An Introduction to Cardiopulmonary Resuscitation (CPR)

CPR, kiss of life, resuscitation, heart massage. There are numerous terms used for Cardiopulmonary Resuscitation (CPR) by the media and general public. These terms can sometimes lead to confusion around CPR and what it actually involves.

So what exactly is CPR? How does it work? When do I do it?

Introduction

All the cells in your body require Oxygen to survive. They also require a good supply of nutrients and rapid removal of waste products. Oxygen and nutrients are carried around the body in your blood, which is pumped by your heart. In your lungs, Oxygen enters your blood stream and Carbon Dioxide (a waste product) is removed.

A “Cardiac Arrest” is when your heart stops beating. This is not the same as a “heart attack”, although a heart attack may lead to a cardiac arrest. There are numerous causes of cardiac arrests, including:

  • A heart attack
  • A disturbance in the heart rhythm
  • Drugs/poisoning
  • Heart disease
  • Traumatic injury/blood loss

If a cardiac arrest occurs, blood will stop circulating around the body. Breathing will also cease as well (though breathing may not stop completely for several minutes).

Without a supply of Oxygen, the cells in the body start to die. Brain cells are incredibly sensitive, after about 4 -5 minutes of no Oxygen brain cells will start to die leading to brain damage and death.

How can I help someone who has collapsed?

You can use the mnemonic DR ABC to remember what to do:

Danger: Check for any dangers to yourself.

Response: Check for a response from the casualty. Shout and gently shake them on the shoulders.

Airway: Kneel by the casualty’s head and open their airway by tilting their head backwards

Breathing: Place your ear above their mouth and look at their chest. Check for normal breathing (regular breaths) for up to 10 seconds

Compressions: If the casualty is not breathing, you should call an ambulance and start chest compressions.

You do not need to check for a pulse, as this often wastes valuable time. If a public defibrillator is available, then it should be sent for.

You should aim for a rate of 100 – 120 chest compressions a minute and aim to press down a third of the depth of the chest.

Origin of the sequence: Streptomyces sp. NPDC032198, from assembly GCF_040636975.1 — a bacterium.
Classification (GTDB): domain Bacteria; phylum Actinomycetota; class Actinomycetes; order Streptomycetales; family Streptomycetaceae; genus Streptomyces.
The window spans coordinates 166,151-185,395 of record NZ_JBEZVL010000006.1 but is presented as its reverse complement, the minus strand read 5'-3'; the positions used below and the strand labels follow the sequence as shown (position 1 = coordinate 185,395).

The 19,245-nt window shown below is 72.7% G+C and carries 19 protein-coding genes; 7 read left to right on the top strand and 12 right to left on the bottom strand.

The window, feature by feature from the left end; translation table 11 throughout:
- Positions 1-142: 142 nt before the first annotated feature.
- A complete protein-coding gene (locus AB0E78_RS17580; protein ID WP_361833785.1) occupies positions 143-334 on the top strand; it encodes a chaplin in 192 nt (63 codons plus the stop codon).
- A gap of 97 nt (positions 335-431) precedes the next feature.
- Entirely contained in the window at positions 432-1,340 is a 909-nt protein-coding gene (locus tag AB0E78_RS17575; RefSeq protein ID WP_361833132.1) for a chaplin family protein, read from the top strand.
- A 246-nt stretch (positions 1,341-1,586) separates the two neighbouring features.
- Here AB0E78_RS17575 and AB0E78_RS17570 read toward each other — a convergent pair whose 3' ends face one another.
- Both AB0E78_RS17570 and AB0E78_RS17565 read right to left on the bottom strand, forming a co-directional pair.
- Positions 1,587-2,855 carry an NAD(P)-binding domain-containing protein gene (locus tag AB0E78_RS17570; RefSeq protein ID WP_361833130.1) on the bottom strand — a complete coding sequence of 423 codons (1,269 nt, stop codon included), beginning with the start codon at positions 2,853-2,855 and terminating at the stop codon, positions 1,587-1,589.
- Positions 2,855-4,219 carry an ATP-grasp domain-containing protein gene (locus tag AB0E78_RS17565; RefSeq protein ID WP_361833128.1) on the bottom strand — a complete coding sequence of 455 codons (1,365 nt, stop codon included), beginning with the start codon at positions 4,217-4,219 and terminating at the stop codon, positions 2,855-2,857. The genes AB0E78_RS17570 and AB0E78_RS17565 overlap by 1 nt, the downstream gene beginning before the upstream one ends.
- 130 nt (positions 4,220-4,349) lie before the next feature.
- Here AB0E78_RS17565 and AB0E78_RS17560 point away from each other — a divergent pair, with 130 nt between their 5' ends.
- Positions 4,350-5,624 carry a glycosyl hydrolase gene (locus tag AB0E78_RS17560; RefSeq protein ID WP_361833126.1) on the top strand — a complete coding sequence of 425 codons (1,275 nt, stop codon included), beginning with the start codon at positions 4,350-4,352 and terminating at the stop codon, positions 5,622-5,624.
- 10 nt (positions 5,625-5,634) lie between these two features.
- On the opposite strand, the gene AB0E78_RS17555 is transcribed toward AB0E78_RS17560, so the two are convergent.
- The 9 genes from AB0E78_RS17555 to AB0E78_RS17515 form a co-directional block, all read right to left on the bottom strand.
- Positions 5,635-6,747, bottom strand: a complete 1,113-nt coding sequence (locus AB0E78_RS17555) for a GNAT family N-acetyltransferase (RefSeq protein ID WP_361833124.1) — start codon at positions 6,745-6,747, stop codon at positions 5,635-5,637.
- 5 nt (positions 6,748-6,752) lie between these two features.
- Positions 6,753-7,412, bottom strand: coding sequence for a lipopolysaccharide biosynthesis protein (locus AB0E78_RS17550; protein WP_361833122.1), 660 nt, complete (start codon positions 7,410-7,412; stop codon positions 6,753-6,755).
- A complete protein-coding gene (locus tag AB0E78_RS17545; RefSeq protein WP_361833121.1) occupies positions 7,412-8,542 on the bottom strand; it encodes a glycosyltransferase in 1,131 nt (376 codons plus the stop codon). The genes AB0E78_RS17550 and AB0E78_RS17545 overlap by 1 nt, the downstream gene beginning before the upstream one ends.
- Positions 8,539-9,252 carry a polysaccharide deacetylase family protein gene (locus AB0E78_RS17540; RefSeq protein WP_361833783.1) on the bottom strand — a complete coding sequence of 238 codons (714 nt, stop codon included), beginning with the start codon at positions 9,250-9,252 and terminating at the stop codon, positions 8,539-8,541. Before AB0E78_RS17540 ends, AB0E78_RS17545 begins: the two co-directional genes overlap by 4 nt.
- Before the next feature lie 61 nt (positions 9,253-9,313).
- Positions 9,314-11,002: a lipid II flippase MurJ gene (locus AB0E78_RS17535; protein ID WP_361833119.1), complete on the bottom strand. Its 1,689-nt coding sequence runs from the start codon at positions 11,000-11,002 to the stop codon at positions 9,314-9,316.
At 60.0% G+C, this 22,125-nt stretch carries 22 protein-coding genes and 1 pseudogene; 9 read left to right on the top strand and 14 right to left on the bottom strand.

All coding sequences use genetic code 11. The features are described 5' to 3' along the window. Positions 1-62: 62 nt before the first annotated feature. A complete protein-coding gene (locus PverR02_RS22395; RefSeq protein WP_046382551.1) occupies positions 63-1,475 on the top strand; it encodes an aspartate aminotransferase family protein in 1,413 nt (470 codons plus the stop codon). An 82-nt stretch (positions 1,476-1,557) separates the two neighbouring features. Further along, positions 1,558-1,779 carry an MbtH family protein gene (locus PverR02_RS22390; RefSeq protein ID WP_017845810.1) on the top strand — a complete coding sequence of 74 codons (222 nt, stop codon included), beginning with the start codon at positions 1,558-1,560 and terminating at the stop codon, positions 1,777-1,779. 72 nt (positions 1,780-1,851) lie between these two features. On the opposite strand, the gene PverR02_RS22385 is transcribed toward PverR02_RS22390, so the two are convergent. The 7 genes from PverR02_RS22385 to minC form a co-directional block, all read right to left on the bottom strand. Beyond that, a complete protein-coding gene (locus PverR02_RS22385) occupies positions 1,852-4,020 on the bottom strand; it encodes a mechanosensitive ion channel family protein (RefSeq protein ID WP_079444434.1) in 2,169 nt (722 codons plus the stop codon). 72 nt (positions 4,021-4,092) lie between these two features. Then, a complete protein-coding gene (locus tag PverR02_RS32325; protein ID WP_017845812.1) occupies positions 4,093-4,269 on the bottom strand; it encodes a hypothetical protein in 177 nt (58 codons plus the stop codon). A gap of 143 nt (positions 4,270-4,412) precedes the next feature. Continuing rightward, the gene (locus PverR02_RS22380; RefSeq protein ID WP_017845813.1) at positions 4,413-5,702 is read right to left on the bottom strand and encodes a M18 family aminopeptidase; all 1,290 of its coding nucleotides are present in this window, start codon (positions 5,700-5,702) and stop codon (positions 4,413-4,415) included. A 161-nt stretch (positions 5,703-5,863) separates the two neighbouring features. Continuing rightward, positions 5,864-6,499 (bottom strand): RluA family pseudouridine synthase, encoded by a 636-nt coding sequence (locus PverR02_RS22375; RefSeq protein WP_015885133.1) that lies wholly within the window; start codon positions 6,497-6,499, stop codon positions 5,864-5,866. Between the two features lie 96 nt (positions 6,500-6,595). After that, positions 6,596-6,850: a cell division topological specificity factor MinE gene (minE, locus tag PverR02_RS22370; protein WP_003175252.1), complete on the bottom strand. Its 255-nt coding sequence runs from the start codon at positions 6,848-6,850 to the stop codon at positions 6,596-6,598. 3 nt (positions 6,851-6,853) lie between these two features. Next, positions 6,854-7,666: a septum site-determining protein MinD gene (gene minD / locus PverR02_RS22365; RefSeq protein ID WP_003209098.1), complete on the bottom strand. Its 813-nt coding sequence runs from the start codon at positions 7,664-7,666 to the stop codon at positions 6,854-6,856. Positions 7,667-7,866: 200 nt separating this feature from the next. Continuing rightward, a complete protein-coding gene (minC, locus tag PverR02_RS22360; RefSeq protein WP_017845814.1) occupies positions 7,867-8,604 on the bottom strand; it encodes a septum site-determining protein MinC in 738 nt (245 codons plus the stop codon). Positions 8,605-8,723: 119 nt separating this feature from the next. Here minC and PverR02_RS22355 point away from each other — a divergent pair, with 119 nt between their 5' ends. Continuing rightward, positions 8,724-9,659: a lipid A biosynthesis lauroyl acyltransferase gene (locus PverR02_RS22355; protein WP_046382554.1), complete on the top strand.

If you wish, you can attempt two ‘rescue breaths’ after every 30 chest compressions. Tilt the casualty’s head backwards, make a seal over their mouth and blow in for approximately one second. However these are optional and chest compressions are the most important part.

Will the casualty wake up?

Unfortunately this is very unlikely to happen. By doing chest compressions, you are taking over the job of the casualty’s heart (which has stopped) by forcibly compressing it. In effect, you are acting as a life-support machine for the person.

In order for the heart to be restarted, it may require an electrical shock from a defibrillator or drugs given by a paramedic/doctor. CPR on its own is very unlikely to restart someone’s heart.

However, good quality chest compressions will significantly increases the chance of the defibrillator being able to restart the heart.

You should only stop doing CPR if:

  • The casualty shows signs of life: coughing, breathing etc.
  • You are asked to stop by a healthcare professional (ambulance crew etc.)
  • You become too exhausted to continue
  • The situation suddenly becomes too dangerous

Ideally, you should only carry out CPR for a couple of minutes before swapping with someone else. This is to ensure that the chest compressions remain of good quality. If the casualty does start breathing, you should place them on their side. This will prevent the tongue from blocking their airway, and stop any vomit from travelling into their lungs.